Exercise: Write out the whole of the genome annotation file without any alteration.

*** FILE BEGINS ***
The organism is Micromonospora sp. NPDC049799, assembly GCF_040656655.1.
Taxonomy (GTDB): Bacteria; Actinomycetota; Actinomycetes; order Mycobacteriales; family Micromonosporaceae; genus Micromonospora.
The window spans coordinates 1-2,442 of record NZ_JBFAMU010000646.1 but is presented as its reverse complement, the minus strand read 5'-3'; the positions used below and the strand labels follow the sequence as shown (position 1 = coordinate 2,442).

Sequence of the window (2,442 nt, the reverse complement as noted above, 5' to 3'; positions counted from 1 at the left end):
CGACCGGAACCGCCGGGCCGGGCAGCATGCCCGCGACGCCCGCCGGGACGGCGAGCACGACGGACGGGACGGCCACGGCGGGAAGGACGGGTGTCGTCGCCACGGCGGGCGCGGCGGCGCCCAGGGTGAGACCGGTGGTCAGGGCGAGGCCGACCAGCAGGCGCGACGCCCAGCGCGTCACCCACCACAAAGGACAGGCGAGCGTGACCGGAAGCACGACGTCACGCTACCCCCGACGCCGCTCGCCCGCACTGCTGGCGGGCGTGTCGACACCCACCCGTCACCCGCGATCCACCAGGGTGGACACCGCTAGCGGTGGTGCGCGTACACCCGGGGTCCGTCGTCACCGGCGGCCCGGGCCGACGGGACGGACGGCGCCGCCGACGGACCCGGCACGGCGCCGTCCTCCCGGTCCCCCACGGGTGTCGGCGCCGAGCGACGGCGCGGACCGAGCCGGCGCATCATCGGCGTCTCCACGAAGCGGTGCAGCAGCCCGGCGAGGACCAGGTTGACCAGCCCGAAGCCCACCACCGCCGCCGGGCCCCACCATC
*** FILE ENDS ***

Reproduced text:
The organism is Micromonospora sp. NPDC049799, assembly GCF_040656655.1.
Taxonomy (GTDB): Bacteria; Actinomycetota; Actinomycetes; order Mycobacteriales; family Micromonosporaceae; genus Micromonospora.
The window spans coordinates 1-2,442 of record NZ_JBFAMU010000646.1 but is presented as its reverse complement, the minus strand read 5'-3'; the positions used below and the strand labels follow the sequence as shown (position 1 = coordinate 2,442).

Sequence of the window (2,442 nt, the reverse complement as noted above, 5' to 3'; positions counted from 1 at the left end):
CGACCGGAACCGCCGGGCCGGGCAGCATGCCCGCGACGCCCGCCGGGACGGCGAGCACGACGGACGGGACGGCCACGGCGGGAAGGACGGGTGTCGTCGCCACGGCGGGCGCGGCGGCGCCCAGGGTGAGACCGGTGGTCAGGGCGAGGCCGACCAGCAGGCGCGACGCCCAGCGCGTCACCCACCACAAAGGACAGGCGAGCGTGACCGGAAGCACGACGTCACGCTACCCCCGACGCCGCTCGCCCGCACTGCTGGCGGGCGTGTCGACACCCACCCGTCACCCGCGATCCACCAGGGTGGACACCGCTAGCGGTGGTGCGCGTACACCCGGGGTCCGTCGTCACCGGCGGCCCGGGCCGACGGGACGGACGGCGCCGCCGACGGACCCGGCACGGCGCCGTCCTCCCGGTCCCCCACGGGTGTCGGCGCCGAGCGACGGCGCGGACCGAGCCGGCGCATCATCGGCGTCTCCACGAAGCGGTGCAGCAGCCCGGCGAGGACCAGGTTGACCAGCCCGAAGCCCACCACCGCCGCCGGGCCCCACCATC